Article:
Surprisingly, the Police Commission, who was privy to the same facts as Chief Beck, came away with a different conclusion. It unanimously reached a finding that left many, including the LAPPL, scratching their heads and wondering how the Commission could let the usual protesters and external political forces influence their decision on this extremely important matter. Beyond being self-serving, the decision was downright irresponsible and has the potential to put the officers that protect this city at risk by signaling to criminals that it is OK to reach for an officer’s weapon depending on the situation.
The Commission got this wrong. Instead of focusing on the multiple forms of hard evidence, including the fact that Ford was a known gang member with a lengthy criminal history of violent crimes, the Commission cited and stretched thin the “objectively reasonable” standard established in the 1989 U.S. Supreme Court case of Graham v. Connor. A standard that the court later noted should not be the primary driver determination, noting that “reasonableness must embody allowance for the fact that police officers are often forced to make split-second judgments—in circumstances that are tense, uncertain, and rapidly evolving—about the amount of force that is necessary in a particular situation.”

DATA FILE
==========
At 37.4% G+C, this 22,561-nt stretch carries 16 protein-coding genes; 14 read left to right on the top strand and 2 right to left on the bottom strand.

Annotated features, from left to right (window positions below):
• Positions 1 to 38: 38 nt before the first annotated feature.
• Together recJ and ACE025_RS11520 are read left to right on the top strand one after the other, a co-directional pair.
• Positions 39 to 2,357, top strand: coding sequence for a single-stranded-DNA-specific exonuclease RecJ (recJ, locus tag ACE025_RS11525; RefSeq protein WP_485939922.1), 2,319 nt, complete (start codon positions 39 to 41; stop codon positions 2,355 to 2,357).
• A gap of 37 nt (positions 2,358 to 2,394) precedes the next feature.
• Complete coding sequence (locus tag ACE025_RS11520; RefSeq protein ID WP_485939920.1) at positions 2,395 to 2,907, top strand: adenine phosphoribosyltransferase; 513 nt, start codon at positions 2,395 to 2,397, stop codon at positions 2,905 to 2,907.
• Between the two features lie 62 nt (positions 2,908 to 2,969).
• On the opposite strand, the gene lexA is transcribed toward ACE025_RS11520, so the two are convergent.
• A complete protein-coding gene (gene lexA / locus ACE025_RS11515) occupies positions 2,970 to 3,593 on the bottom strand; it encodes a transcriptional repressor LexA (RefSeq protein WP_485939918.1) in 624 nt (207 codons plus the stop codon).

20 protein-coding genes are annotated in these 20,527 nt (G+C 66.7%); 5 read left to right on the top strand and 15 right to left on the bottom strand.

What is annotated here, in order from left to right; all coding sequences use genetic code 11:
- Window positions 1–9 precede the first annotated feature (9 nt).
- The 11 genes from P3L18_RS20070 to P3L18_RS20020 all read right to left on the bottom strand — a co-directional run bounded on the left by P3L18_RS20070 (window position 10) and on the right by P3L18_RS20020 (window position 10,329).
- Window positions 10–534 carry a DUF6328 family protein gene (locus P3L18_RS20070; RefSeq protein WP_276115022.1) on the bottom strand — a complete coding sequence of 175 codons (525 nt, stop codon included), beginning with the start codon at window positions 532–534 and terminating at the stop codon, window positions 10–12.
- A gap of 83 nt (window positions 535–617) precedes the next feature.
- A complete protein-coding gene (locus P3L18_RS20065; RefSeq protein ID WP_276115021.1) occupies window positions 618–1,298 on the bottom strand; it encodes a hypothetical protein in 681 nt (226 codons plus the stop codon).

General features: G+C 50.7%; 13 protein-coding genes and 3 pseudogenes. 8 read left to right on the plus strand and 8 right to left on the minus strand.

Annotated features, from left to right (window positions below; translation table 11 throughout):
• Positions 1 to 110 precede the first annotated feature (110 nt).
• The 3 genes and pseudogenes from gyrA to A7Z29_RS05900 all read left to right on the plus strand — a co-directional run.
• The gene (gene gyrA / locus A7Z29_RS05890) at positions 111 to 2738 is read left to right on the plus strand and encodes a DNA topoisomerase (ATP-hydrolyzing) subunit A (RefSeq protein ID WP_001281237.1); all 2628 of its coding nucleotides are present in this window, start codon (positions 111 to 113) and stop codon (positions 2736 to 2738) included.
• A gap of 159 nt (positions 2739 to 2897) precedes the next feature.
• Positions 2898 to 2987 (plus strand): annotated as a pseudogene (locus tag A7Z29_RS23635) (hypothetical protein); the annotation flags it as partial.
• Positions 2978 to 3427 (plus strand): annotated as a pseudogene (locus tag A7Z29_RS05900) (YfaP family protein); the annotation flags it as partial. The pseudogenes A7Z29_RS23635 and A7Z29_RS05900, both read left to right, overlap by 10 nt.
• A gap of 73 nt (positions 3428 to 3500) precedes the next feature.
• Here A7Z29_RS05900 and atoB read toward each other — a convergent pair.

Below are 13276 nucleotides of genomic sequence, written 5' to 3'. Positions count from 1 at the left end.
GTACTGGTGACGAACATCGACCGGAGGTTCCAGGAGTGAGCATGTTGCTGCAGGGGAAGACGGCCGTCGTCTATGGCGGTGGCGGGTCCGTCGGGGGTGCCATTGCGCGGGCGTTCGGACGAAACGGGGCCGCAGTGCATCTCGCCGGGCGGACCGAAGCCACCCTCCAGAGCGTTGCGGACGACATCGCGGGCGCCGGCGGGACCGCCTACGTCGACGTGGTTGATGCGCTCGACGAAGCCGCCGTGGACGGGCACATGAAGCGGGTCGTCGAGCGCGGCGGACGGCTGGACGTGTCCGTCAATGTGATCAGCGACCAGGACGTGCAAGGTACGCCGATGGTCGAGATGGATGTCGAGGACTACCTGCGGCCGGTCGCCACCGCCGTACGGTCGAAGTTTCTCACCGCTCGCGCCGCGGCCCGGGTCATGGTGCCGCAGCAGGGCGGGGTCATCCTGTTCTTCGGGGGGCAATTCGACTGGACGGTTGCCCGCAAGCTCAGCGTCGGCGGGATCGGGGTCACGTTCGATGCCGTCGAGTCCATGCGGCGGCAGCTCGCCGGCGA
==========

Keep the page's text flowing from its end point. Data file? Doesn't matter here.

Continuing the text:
LAPPL President Craig Lally also spoke to the Times about the video, saying that if Chief Beck had included the commission in the list of supporters, it would have discredited the entire video. “You can’t say that you support the cops and make a decision like that,” said Lally.
We will continue to track this story, which is clearly far from over.
JUDGE RECOMMENDS CHARGING CLEVELAND OFFICERS IN THE DEATH OF 12-YEAR-OLD TAMIR RICE